Always consult a medical doctor or patient care specialist before using calcium gluconate injections.
Indications and Usage
Calcium gluconate injections are used to treat conditions arising from low calcium, such as hypocalcemia due to hypoparathyroidism, rapid growth, or pregnancy. This drug can also be used to treat black widow spider bites, lead colic, magnesium sulfate overdose, rickets, and life-threatening cardiac toxicity.
Calcium gluconate is also known to lessen capillary permeability in allergic conditions, nonthrombocytopenic purpura and exudative dermatoses such as dermatitis herpetiformis and for pruritus of eruptions. This drug can also be used to treat cardiac toxicity in hyperkalemia, provided that the patient is not receiving digitalis therapy.
Each mL of calcium gluconate injection contains 100mg of calcium chloride.
It is contraindicated in patients with ventricular fibrillation or hypercalcemia. Intravenous administration of calcium is contraindicated when serum calcium levels are above normal. It is also contraindicated in neonates who are 28 years of age or younger.
Do not take calcium gluconate injections if:
- You are allergic to calcium gluconate or other containing ingredients;
- You have hypercalcemia or ventricular fibrillation;
- You develop hypotension, bradycardia, and cardiac arrhythmias with rapid administration;
- You develop tissue necrosis and calcinosis.
There is little evidence with regards to the use of calcium gluconate during pregnancy or breast feeding, and so consult your doctor or health care professional before injecting calcium gluconate.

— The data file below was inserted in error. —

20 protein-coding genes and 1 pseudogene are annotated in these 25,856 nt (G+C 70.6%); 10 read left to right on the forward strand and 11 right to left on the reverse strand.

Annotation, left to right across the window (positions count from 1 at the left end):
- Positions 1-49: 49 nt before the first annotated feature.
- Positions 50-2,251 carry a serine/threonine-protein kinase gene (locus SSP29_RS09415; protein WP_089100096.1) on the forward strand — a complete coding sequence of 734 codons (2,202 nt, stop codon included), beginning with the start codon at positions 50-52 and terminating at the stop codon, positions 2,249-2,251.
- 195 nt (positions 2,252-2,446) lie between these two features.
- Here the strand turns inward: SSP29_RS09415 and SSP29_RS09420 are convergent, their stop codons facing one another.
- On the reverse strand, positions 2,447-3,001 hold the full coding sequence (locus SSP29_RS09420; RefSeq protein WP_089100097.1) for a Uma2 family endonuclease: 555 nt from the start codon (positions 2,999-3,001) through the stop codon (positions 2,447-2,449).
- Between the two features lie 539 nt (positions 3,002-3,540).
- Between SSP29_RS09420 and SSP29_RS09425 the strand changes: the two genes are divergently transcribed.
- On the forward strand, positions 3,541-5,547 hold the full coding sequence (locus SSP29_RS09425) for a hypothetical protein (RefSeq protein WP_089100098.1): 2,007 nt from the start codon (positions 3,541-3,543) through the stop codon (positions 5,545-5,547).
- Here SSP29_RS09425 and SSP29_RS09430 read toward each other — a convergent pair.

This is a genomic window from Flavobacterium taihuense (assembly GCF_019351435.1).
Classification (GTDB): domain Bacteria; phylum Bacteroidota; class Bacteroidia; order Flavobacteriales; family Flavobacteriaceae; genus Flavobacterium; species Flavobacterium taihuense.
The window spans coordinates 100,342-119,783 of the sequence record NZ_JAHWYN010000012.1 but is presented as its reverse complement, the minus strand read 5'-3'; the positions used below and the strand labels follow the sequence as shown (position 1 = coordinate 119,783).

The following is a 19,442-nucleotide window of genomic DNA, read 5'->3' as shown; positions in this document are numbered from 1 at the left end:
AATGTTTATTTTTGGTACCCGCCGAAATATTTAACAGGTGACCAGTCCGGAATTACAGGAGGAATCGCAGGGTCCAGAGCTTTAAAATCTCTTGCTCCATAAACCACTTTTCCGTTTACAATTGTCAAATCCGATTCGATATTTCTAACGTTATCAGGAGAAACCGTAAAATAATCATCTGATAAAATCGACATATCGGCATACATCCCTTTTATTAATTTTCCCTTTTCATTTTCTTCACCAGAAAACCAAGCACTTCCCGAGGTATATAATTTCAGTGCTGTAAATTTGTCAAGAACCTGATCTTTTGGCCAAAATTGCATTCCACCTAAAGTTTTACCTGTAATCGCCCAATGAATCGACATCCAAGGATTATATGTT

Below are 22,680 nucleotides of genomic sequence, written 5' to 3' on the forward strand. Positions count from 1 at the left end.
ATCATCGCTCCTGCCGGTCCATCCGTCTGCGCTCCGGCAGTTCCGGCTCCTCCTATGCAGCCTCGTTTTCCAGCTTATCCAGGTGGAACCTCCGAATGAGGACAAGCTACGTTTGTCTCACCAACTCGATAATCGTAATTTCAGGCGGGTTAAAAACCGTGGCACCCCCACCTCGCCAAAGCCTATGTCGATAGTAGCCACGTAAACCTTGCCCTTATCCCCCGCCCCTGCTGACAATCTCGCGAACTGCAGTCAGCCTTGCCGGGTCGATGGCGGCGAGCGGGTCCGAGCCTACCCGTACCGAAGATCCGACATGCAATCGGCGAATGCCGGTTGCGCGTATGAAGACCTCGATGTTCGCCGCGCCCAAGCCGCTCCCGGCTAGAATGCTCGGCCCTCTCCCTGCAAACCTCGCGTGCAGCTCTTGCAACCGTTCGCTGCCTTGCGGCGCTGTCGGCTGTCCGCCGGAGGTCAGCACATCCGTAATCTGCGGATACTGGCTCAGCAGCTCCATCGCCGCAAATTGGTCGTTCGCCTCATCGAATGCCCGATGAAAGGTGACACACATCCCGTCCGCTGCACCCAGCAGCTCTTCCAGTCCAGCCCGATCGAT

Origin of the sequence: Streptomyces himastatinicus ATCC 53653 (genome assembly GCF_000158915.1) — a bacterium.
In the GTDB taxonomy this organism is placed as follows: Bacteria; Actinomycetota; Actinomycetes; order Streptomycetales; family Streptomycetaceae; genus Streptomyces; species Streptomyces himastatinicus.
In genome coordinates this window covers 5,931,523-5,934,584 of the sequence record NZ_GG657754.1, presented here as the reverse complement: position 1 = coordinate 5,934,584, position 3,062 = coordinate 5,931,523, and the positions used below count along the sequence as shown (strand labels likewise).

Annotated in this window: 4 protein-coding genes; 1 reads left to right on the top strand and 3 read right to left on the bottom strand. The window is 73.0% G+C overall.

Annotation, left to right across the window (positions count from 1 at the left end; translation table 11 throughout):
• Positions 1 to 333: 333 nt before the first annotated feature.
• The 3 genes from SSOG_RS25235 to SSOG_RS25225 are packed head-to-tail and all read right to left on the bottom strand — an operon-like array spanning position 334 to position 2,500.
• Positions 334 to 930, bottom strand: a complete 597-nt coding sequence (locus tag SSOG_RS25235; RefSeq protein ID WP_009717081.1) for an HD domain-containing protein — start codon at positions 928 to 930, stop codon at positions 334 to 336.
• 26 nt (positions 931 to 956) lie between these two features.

It is unknown whether this drug is excreted in human milk. Many drugs are excreted in human milk; enough caution should be undertaken when calcium gluconate is administered to a nursing woman.
Administration and Dosage
Refer to your doctor or pharmacist for guidelines on dosage. Do not exceed what they advise. For treating hypocalcemia, usual dose for adults is: 500mg to 2g IV. Usual does for children is: 200 to 500mg IV continuously or in 4 divided doses.
This drug may have possible digoxin or antibiotics. Tell your doctor if you are taking medications or have any medical conditions before treatment.
Consult with your doctor about medications you are taking or existing medical conditions you have before your treatment with calcium gluconate.
Symptoms of overdose include hypercalcemia, depression, weakness, fatigue, and confusion at lower levels, with patients experiencing hallucinations, disorientation, hypotonicity, seizures, and coma, trouble breathing and passing out. These symptoms have to be reported to the medical health professional. Seek medical help urgently.
Some of the adverse conditions may arise with slow intravenous administration are tingling sensations, a sense of oppression or heat waves and a calcium or chalky taste. Rapid administration may lead to vasodilation, decreased blood pressure, bradycardia, cardiac arrhythmias, syncope and cardiac arrest. Local necrosis and abscess formation may occur with intramuscular injection.